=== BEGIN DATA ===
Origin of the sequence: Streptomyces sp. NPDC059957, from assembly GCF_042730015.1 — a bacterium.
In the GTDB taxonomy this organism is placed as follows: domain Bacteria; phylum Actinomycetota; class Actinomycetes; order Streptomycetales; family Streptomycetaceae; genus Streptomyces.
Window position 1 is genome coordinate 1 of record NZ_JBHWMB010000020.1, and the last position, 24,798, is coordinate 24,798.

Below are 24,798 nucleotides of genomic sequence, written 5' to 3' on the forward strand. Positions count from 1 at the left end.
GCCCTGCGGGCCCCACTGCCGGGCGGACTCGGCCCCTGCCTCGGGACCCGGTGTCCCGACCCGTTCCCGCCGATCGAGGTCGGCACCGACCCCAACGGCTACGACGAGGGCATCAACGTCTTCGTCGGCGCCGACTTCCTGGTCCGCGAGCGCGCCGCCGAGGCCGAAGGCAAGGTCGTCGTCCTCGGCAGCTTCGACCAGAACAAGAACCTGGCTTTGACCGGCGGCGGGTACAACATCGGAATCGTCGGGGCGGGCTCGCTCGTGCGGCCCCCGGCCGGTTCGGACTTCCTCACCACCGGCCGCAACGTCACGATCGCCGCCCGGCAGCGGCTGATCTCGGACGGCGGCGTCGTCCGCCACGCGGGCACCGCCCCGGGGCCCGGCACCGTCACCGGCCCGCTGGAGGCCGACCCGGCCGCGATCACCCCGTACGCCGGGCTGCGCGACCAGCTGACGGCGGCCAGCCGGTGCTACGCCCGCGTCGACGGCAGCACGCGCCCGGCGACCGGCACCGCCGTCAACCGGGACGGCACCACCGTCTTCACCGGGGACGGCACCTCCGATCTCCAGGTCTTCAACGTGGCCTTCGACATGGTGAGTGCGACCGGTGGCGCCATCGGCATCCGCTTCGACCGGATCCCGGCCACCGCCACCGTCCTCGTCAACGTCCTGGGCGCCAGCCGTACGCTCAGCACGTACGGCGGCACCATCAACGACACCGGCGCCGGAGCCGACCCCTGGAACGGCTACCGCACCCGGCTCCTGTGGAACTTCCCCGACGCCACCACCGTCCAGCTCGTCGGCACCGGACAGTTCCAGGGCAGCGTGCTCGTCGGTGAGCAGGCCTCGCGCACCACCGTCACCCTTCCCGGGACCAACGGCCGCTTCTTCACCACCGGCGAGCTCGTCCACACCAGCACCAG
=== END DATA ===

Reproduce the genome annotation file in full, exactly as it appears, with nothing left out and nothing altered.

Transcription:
Origin of the sequence: Streptomyces sp. NPDC059957, from assembly GCF_042730015.1 — a bacterium.
In the GTDB taxonomy this organism is placed as follows: domain Bacteria; phylum Actinomycetota; class Actinomycetes; order Streptomycetales; family Streptomycetaceae; genus Streptomyces.
Window position 1 is genome coordinate 1 of record NZ_JBHWMB010000020.1, and the last position, 24,798, is coordinate 24,798.

Below are 24,798 nucleotides of genomic sequence, written 5' to 3' on the forward strand. Positions count from 1 at the left end.
GCCCTGCGGGCCCCACTGCCGGGCGGACTCGGCCCCTGCCTCGGGACCCGGTGTCCCGACCCGTTCCCGCCGATCGAGGTCGGCACCGACCCCAACGGCTACGACGAGGGCATCAACGTCTTCGTCGGCGCCGACTTCCTGGTCCGCGAGCGCGCCGCCGAGGCCGAAGGCAAGGTCGTCGTCCTCGGCAGCTTCGACCAGAACAAGAACCTGGCTTTGACCGGCGGCGGGTACAACATCGGAATCGTCGGGGCGGGCTCGCTCGTGCGGCCCCCGGCCGGTTCGGACTTCCTCACCACCGGCCGCAACGTCACGATCGCCGCCCGGCAGCGGCTGATCTCGGACGGCGGCGTCGTCCGCCACGCGGGCACCGCCCCGGGGCCCGGCACCGTCACCGGCCCGCTGGAGGCCGACCCGGCCGCGATCACCCCGTACGCCGGGCTGCGCGACCAGCTGACGGCGGCCAGCCGGTGCTACGCCCGCGTCGACGGCAGCACGCGCCCGGCGACCGGCACCGCCGTCAACCGGGACGGCACCACCGTCTTCACCGGGGACGGCACCTCCGATCTCCAGGTCTTCAACGTGGCCTTCGACATGGTGAGTGCGACCGGTGGCGCCATCGGCATCCGCTTCGACCGGATCCCGGCCACCGCCACCGTCCTCGTCAACGTCCTGGGCGCCAGCCGTACGCTCAGCACGTACGGCGGCACCATCAACGACACCGGCGCCGGAGCCGACCCCTGGAACGGCTACCGCACCCGGCTCCTGTGGAACTTCCCCGACGCCACCACCGTCCAGCTCGTCGGCACCGGACAGTTCCAGGGCAGCGTGCTCGTCGGTGAGCAGGCCTCGCGCACCACCGTCACCCTTCCCGGGACCAACGGCCGCTTCTTCACCACCGGCGAGCTCGTCCACACCAGCACCAG